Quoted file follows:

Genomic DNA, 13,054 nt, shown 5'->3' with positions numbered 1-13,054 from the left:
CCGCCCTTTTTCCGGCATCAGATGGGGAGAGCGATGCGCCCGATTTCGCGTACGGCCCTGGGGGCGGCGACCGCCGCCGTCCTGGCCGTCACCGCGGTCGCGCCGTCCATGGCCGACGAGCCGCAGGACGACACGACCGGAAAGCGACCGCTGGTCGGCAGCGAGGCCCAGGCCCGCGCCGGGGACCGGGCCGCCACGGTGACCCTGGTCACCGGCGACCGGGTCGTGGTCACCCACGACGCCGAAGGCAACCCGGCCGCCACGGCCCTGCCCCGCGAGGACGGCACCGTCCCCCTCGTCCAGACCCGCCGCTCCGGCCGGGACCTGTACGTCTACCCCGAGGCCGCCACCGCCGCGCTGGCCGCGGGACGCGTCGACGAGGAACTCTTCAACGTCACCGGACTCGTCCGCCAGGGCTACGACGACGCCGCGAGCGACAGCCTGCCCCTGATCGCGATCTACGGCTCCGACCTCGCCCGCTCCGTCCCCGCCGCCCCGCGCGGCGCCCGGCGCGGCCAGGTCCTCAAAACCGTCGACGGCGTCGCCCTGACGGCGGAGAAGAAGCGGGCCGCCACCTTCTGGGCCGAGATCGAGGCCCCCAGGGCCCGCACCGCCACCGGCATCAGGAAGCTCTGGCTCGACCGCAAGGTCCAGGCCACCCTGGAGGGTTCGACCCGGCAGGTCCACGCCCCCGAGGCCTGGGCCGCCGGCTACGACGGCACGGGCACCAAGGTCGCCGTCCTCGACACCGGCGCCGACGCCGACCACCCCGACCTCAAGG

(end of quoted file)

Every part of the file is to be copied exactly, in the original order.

Genomic DNA, 13,054 nt, shown 5'->3' with positions numbered 1-13,054 from the left:
CCGCCCTTTTTCCGGCATCAGATGGGGAGAGCGATGCGCCCGATTTCGCGTACGGCCCTGGGGGCGGCGACCGCCGCCGTCCTGGCCGTCACCGCGGTCGCGCCGTCCATGGCCGACGAGCCGCAGGACGACACGACCGGAAAGCGACCGCTGGTCGGCAGCGAGGCCCAGGCCCGCGCCGGGGACCGGGCCGCCACGGTGACCCTGGTCACCGGCGACCGGGTCGTGGTCACCCACGACGCCGAAGGCAACCCGGCCGCCACGGCCCTGCCCCGCGAGGACGGCACCGTCCCCCTCGTCCAGACCCGCCGCTCCGGCCGGGACCTGTACGTCTACCCCGAGGCCGCCACCGCCGCGCTGGCCGCGGGACGCGTCGACGAGGAACTCTTCAACGTCACCGGACTCGTCCGCCAGGGCTACGACGACGCCGCGAGCGACAGCCTGCCCCTGATCGCGATCTACGGCTCCGACCTCGCCCGCTCCGTCCCCGCCGCCCCGCGCGGCGCCCGGCGCGGCCAGGTCCTCAAAACCGTCGACGGCGTCGCCCTGACGGCGGAGAAGAAGCGGGCCGCCACCTTCTGGGCCGAGATCGAGGCCCCCAGGGCCCGCACCGCCACCGGCATCAGGAAGCTCTGGCTCGACCGCAAGGTCCAGGCCACCCTGGAGGGTTCGACCCGGCAGGTCCACGCCCCCGAGGCCTGGGCCGCCGGCTACGACGGCACGGGCACCAAGGTCGCCGTCCTCGACACCGGCGCCGACGCCGACCACCCCGACCTCAAGG